“Generally, on first attraction, I don’t really notice facial hair unless it’s a statement, like a sharp goatee or full-on Gandalf beard. The first thing I notice is the way someone carries themselves – and if they make me laugh. Visually, I like a little stubble, it can turn a baby faced cherub into a brooding, dangerous playboy. But it can cause unwelcome friction.
“I think an ideal for me, is after a few days, when it’s been trimmed with the grain so not too spiky and it’s laying flat and soft. Then it’s perfect – it catches and holds a man’s scent, it’s not gonna rub me up the wrong way, and it’s soft and pleasing to stroke. I also have a dirty little fetish for designer whiskers. I love a man that experiments with his look.”
“I still haven’t got my head around the whole beard craze. Long beards remind me of my older teachers at school and I can’t quite shift that association. I am all for a bit of stubble or a very short beard (and I mean very short) but as for a full-on beard its a no from me! It’s clichéd, but to pull off a longer beard style-wise, it definitely looks better with tattoos. Hats tend to look good on bearded men too.”
Dr Sarah Ford
“Having a beard is fine, not having a beard is also fine. But beards with tattoos seem to act as some kind of proxy for personality on Tinder. It is not an interesting personality trait, just a thing growing out of your face. Men are lucky because beards can hide a multitude of lower face-related sins (double chin, weak chin). I wish I could grow a beard.
“I think we reached peak beard in 2016. I was sitting in a restaurant in Brighton and about 70% of male clientele had immaculately shaped hipster beards. If there’s one thing the ethnographic record does tell us, it’s that there is an amazing range of things humans do with their bodies, and what people consider beautiful. Beards, like many things, can be sophisticated signs interpreted in different ways, depending on the context and the person wearing it.”
The Porn Performer
“Styling facial hair on men makes just as much difference as styling the hair on the head, and yet I notice most guys don’t put that much effort in. I think a guy that has good grooming, including his facial hair, is attractive because it means he put effort in and is also a sign he probably cares about personal hygiene.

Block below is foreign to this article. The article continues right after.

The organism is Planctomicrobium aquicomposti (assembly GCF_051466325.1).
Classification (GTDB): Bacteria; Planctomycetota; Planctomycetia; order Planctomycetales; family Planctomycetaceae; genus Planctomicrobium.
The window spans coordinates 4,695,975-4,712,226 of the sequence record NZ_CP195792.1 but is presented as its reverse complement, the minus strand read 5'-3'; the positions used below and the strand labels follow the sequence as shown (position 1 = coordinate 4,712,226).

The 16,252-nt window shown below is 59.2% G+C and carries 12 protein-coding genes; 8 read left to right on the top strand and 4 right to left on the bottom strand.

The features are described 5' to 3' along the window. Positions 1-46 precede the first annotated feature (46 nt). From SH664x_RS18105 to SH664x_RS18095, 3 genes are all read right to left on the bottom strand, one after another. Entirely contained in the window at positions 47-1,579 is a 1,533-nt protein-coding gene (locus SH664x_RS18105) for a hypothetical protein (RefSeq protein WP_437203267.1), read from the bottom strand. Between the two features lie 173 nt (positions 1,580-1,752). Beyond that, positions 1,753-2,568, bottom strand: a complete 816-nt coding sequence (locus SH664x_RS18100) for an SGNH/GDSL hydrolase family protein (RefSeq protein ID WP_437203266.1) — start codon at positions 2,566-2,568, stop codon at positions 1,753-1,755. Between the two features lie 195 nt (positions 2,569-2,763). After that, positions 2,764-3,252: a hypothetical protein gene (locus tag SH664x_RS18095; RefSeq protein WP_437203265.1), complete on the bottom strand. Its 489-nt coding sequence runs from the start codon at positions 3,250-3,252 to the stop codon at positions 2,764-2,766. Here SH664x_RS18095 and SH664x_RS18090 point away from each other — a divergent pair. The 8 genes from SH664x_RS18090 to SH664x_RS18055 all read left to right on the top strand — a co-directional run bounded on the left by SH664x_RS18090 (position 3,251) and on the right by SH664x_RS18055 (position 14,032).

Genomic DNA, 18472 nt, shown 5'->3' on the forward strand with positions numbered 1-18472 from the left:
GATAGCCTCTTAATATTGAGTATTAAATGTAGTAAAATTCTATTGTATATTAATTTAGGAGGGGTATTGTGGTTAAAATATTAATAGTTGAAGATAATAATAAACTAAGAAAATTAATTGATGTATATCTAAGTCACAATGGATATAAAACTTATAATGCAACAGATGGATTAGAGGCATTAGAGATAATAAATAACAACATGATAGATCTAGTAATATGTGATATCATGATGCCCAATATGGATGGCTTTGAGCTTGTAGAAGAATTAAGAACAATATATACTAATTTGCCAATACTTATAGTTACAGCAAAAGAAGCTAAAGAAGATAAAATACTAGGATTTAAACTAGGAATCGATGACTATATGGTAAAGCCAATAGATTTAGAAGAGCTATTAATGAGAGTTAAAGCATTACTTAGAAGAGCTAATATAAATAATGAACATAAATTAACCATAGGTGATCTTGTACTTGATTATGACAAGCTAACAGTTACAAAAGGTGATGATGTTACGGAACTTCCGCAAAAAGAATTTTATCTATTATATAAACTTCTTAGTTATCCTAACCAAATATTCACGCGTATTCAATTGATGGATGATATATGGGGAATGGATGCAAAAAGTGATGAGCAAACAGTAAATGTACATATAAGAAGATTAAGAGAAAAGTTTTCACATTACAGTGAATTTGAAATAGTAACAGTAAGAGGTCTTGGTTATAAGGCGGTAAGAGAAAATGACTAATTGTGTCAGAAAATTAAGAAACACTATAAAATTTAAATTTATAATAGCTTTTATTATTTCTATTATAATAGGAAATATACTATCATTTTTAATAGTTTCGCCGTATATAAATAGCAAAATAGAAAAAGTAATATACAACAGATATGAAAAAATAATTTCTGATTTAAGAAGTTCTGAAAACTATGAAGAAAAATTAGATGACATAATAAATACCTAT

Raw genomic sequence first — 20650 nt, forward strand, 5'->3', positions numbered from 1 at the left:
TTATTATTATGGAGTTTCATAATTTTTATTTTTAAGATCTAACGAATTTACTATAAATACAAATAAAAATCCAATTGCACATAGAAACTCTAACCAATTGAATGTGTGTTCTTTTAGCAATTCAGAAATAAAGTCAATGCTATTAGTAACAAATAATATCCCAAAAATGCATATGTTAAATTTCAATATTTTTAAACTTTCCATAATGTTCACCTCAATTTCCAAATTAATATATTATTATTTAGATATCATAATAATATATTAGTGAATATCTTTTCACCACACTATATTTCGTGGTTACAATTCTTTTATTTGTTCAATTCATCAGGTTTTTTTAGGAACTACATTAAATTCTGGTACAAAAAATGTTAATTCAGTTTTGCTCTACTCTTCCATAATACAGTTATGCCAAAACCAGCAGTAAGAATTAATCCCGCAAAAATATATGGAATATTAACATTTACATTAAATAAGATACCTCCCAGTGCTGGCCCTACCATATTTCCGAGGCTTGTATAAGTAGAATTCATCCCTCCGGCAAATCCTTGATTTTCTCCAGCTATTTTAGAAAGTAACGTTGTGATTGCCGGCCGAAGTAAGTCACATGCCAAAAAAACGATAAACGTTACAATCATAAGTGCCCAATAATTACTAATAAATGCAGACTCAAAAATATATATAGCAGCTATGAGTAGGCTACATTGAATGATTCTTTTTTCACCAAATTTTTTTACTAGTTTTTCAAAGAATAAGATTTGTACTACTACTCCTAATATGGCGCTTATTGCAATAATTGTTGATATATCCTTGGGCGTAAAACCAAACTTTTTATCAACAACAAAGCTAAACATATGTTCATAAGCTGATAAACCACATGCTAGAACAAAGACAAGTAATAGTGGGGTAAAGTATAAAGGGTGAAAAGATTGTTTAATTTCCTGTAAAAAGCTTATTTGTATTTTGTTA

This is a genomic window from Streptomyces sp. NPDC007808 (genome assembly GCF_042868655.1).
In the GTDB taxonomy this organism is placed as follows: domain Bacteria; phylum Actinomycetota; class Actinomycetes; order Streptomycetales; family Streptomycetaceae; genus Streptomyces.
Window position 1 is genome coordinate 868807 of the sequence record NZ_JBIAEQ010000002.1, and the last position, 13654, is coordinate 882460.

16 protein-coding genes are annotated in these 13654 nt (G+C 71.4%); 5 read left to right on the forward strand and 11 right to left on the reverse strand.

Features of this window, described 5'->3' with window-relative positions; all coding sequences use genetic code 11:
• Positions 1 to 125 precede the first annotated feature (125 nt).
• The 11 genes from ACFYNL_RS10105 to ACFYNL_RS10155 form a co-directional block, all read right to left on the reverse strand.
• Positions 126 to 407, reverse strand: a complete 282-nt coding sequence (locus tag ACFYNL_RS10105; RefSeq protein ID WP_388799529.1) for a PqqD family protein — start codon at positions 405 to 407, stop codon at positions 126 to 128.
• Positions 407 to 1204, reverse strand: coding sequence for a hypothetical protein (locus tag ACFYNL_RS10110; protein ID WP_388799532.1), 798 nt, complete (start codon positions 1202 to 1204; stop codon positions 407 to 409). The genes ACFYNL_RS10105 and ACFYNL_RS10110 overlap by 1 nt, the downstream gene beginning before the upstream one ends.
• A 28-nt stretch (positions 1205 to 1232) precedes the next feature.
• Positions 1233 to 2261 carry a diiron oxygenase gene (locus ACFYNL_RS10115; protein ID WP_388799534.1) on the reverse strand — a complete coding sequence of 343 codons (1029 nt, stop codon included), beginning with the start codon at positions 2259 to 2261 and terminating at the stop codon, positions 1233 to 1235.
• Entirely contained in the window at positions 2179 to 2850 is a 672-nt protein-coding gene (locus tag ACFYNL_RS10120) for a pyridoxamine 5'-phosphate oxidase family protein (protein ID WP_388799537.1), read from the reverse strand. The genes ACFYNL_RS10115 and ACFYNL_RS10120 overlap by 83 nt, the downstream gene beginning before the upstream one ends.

Awesome facial hair styles
“There is definitely a bad thing with both – too unkempt and too designer. Going either way of the extremes is bad. With very unkept beards you risk looking dirty, with very designer beards you look narcissistic. If I had to compare it to something, it should be like the ‘no makeup makeup look’ girls do. It should be the amount of work that makes it look like you hardly put any work in.”
Dr Paula Heath
“Personally, I think the most important feature on a man’s face are his eyes, followed closely by smile. In terms of beards, a clean-shaven man is always more attractive. If I had to choose it would definitively be a short beard. Long beards I associate with Father Christmas and garden gnomes. Stubble can be sexy – Bradley Cooper and Mark Ruffalo wear it well – but it obviously causes stubble rash and can give the impression that the person hasn’t washed.”
“In terms of what’s most attractive in a man, beards don’t top the rankings – things like personality, physicality and political voting history (!) are more important. That being said, a good beard on the right man can really make him glo’ up (see Paul Rudd and Chris Evans).
“I prefer stubble or a short beard, as opposed to a full, big beard. It contours the face and says ‘masculine,’ ‘stylish’ and ‘rugged’, without veering into Cast Away territory. Like clothes, hair, jewellery, and every other aesthetic choice a person can make, beards do change the way you think about people. These things have strong cultural associations, after all. Longer beards = paternal associations. Clean shaven = wholesome and youthful. Goatees = pickup artists and buskers. Soul patch = avoid.”